At her job, Maria Torero cares for sick human beings. At home, she lavishes love on slowly dying cats — 175 of them at last count.
The 45-year-old nurse has turned her two-story, eight-room apartment into a hospice for cats with feline leukemia, scattering it with scores of feeding dishes and at least two dozen boxes litter boxes.
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Some have suggested she shelter healthy cats instead. "That's not my role," she told The Associated Press.
"I'm a nurse. My duty is to the cats that nobody cares about."
She said that "people don't adopt adult cats, especially if they are terminally ill."
For five years, Torero has ministered to animals as they slowly succumb to the common, fatal retrovirus, which is not contagious to humans or other species.
In this Aug. 2, 2014 photo, a group of sick cats rest in Maria Torero's hospice for felines suffering from Leukemia, at her home in Lima, Peru. Photo By Martin Mejia/AP
It usually is transmitted through direct contact, mutual grooming and the sharing of litter boxes, food and water bowls, according to the website of the American Society for the Prevention of Cruelty to Animals.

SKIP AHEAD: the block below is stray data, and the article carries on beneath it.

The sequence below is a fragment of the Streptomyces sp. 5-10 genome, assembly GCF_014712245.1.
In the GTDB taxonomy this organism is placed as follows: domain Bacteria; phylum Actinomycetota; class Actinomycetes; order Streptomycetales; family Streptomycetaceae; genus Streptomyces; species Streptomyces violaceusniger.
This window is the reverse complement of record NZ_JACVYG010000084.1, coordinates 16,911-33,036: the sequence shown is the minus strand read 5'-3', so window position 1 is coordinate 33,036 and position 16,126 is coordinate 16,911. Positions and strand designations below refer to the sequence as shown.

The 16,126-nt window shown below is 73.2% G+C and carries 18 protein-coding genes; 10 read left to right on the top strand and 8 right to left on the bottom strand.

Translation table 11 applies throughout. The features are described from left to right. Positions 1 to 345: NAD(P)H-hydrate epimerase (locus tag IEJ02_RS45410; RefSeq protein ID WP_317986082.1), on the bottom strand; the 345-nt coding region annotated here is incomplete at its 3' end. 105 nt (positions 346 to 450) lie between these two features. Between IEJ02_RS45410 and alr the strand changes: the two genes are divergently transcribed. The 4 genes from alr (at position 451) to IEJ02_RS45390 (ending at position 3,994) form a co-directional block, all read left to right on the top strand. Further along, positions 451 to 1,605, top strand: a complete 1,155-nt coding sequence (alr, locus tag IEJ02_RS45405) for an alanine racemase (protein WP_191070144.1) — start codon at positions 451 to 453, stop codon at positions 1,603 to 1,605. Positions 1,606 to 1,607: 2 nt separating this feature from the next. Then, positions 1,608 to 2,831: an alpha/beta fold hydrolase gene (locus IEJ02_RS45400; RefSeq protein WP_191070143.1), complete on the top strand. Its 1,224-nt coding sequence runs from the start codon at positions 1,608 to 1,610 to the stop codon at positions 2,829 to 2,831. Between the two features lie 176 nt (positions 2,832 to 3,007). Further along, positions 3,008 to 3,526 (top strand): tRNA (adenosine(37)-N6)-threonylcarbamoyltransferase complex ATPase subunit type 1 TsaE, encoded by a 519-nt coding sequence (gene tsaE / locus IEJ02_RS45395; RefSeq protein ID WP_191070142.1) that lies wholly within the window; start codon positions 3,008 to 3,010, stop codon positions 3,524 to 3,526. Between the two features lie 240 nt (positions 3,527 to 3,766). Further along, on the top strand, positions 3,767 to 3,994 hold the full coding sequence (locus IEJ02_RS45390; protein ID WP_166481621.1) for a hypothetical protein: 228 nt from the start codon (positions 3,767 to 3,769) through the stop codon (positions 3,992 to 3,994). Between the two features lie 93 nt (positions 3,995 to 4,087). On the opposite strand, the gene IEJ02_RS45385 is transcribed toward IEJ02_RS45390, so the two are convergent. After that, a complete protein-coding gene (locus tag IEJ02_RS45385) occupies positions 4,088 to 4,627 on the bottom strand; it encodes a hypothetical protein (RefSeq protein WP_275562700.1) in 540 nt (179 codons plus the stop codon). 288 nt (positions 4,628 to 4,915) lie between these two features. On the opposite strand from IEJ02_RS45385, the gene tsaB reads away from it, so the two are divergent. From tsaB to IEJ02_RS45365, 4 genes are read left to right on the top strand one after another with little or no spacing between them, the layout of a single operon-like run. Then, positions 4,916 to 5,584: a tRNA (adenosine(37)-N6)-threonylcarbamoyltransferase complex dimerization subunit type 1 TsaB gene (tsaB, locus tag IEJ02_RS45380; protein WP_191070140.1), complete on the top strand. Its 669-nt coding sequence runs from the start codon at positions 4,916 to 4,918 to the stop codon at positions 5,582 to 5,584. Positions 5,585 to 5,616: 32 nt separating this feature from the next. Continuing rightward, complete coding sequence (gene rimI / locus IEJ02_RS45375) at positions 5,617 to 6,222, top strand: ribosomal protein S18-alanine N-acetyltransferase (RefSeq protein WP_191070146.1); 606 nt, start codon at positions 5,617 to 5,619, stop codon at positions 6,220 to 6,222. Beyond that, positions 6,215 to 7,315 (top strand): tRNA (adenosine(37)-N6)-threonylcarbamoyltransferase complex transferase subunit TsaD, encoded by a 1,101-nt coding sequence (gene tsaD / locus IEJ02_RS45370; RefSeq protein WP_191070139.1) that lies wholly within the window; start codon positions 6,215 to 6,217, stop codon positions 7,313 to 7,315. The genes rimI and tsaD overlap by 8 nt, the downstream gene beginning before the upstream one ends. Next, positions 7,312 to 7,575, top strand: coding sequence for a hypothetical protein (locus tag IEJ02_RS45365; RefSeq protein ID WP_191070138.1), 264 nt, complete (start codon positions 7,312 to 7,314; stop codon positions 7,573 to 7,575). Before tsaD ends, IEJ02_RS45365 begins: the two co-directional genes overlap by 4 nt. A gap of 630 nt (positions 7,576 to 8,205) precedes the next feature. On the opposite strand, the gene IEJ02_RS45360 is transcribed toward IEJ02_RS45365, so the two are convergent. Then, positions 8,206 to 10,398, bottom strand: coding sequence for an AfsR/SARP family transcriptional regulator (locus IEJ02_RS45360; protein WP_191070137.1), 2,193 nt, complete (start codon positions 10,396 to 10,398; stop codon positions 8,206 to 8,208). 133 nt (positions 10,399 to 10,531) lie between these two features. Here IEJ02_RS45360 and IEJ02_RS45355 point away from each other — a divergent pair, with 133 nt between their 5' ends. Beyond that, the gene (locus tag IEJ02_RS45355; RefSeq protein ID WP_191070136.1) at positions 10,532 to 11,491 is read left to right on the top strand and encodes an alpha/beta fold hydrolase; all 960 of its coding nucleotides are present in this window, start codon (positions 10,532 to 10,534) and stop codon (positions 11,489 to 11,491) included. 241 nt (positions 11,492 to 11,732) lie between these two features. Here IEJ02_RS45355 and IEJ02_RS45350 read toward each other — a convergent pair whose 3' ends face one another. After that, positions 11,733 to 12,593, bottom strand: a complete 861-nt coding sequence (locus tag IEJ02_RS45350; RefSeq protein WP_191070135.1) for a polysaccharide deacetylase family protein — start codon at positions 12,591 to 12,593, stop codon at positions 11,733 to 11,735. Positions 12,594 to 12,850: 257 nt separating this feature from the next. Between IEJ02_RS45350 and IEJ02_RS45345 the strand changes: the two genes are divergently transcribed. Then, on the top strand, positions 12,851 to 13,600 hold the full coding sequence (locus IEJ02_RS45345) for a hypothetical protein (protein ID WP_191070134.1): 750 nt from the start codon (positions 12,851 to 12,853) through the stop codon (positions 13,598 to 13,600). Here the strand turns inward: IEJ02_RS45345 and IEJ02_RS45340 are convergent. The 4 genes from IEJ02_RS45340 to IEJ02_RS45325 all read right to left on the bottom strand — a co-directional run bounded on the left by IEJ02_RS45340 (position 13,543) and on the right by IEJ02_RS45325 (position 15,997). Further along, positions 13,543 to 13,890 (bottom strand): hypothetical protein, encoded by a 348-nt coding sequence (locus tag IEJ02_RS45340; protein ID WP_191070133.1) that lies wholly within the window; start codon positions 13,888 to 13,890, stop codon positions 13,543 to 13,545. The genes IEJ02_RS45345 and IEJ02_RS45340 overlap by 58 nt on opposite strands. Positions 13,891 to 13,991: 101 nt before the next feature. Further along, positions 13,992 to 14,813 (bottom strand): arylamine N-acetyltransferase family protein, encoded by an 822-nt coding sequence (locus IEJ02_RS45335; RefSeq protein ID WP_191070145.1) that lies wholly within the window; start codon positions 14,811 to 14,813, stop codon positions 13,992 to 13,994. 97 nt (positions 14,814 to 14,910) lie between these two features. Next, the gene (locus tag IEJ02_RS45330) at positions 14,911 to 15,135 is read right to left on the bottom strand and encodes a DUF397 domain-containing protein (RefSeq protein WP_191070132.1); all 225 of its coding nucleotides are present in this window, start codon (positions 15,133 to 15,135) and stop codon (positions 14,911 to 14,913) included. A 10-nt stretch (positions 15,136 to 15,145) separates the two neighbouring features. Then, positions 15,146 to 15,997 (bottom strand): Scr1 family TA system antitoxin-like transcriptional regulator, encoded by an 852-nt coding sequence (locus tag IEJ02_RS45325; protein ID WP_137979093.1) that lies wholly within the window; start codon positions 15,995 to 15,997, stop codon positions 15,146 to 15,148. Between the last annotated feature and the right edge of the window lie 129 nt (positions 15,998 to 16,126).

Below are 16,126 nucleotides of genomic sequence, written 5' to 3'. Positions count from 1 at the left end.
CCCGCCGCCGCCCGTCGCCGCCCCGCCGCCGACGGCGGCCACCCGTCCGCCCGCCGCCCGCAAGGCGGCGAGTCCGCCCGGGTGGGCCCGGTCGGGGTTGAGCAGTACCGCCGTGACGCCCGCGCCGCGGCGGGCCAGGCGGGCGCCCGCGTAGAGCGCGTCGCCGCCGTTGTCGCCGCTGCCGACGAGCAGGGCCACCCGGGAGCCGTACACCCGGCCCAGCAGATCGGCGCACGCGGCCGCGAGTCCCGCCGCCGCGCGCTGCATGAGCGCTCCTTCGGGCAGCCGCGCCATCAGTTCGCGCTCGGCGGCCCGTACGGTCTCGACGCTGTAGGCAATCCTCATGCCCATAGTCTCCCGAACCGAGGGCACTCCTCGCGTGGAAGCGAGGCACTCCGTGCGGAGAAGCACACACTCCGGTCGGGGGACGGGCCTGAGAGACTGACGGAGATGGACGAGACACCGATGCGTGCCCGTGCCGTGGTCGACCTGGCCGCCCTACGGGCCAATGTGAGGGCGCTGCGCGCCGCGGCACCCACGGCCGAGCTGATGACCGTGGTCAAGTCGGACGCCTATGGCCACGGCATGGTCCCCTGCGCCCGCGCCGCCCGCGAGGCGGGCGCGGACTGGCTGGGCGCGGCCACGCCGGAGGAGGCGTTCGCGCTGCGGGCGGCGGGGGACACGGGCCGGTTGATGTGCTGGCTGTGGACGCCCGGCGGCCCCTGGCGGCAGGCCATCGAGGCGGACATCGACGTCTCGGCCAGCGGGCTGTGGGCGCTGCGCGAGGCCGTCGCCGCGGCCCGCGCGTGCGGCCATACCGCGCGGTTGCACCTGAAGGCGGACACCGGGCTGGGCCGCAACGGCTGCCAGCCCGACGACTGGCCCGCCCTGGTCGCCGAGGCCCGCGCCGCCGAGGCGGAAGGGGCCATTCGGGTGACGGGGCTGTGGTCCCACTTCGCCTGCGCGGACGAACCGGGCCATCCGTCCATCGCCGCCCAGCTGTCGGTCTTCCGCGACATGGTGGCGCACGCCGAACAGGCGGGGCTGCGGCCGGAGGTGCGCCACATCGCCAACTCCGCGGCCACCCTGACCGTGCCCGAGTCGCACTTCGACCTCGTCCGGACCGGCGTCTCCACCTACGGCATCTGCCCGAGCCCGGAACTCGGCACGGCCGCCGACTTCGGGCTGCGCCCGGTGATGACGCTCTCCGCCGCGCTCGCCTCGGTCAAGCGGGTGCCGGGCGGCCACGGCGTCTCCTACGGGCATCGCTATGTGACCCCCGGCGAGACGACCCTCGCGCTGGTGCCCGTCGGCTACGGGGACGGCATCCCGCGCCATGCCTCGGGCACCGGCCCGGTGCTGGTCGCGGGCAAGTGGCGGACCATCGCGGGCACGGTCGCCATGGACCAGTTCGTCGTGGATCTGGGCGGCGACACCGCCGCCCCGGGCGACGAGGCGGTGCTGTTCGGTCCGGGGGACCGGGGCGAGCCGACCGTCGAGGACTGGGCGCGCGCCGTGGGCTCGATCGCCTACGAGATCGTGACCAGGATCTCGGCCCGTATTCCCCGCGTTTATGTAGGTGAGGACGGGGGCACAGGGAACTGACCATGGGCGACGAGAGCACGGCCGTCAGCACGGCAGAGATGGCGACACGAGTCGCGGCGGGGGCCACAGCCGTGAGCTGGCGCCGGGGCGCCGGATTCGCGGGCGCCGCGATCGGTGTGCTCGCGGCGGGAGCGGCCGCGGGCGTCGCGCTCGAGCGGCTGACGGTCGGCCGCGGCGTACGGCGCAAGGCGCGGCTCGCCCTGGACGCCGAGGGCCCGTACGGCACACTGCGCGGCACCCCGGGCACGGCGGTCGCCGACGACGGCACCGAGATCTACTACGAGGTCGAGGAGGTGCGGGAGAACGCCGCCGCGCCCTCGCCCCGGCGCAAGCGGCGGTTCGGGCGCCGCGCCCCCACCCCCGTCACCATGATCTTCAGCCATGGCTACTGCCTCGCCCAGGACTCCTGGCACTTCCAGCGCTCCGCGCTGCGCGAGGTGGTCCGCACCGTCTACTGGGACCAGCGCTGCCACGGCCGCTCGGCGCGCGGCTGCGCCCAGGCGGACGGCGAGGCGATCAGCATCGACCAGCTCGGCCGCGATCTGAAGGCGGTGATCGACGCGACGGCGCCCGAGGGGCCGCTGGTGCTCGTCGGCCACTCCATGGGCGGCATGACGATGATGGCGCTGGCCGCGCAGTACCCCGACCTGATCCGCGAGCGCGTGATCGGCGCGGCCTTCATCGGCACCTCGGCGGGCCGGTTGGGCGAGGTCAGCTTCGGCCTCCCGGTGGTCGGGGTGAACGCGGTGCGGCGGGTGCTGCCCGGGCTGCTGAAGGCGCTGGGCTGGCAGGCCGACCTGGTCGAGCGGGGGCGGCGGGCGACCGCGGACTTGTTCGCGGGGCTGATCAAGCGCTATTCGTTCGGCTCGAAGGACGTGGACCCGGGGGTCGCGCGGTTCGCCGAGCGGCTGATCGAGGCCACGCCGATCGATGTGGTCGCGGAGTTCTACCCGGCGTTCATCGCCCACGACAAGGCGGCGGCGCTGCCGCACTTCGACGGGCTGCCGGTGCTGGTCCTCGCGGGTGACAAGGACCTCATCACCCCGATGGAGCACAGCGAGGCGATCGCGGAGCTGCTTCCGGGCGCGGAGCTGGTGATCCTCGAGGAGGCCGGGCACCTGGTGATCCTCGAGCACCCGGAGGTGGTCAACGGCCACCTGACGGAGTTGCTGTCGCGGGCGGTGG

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She finds the cats in Lima's streets and markets and has them tested for leukemia. Nearly all of the street cats turn out to have the disease, as well as fleas, parasites and malnutrition. She takes in only adult cats to avoid spreading the disease to new generations.
"Bringing a kitten here is condemning it to death," she said.
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In this Aug. 15, 2014 photo, Maria Torero, talks on her mobile phone, surrounded by several of the 175 cats with leukemia she cares for at her home in Lima, Peru. Photo By Martin Mejia/AP
Torero names the cats — Fellini, Peppa, Dolly, Misterio among them — and dresses many in small shirts. "Each one has a distinct personality," she said.
She said she doses out medicine, sterilises the animals and treats them for parasites every two months. Her arms bear the scratches of cats that resist the injections.
She estimated she spends about R19 000 ($1,78) a month to care for the cats, half of that from donations and the other half from her job as a private nurse.
Her three children, ages 16, 14, and 6, share the apartment and often play or cuddle with the cats, many of which sleep in plastic organser bins and sprawl across seemingly every chair and shelf.
In this Aug. 2, 2014 photo, a sick cat sits on a ladder in Maria Torero's hospice for cats with leukemia, at her home in Lima, Peru. Photo By Martin Mejia/AP
The cat boxes and heavy use of deodorants don't quite mask the powerful odour of urine, but Torero said her neighbours haven't complained.
Cats with leukemia can survive for several years, though their lifespan is usually much shorter than that of an unaffected cat.
They eventually die naturally; Torero hasn't the resources to have them put down. There are no special ceremonies.
"My best gift of love and respect I give them in life," she said.
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Image at top: Maria Torero, plays with a group of 175 cats with leukemia in her home in Lima. Photo By Martin Mejia/AP
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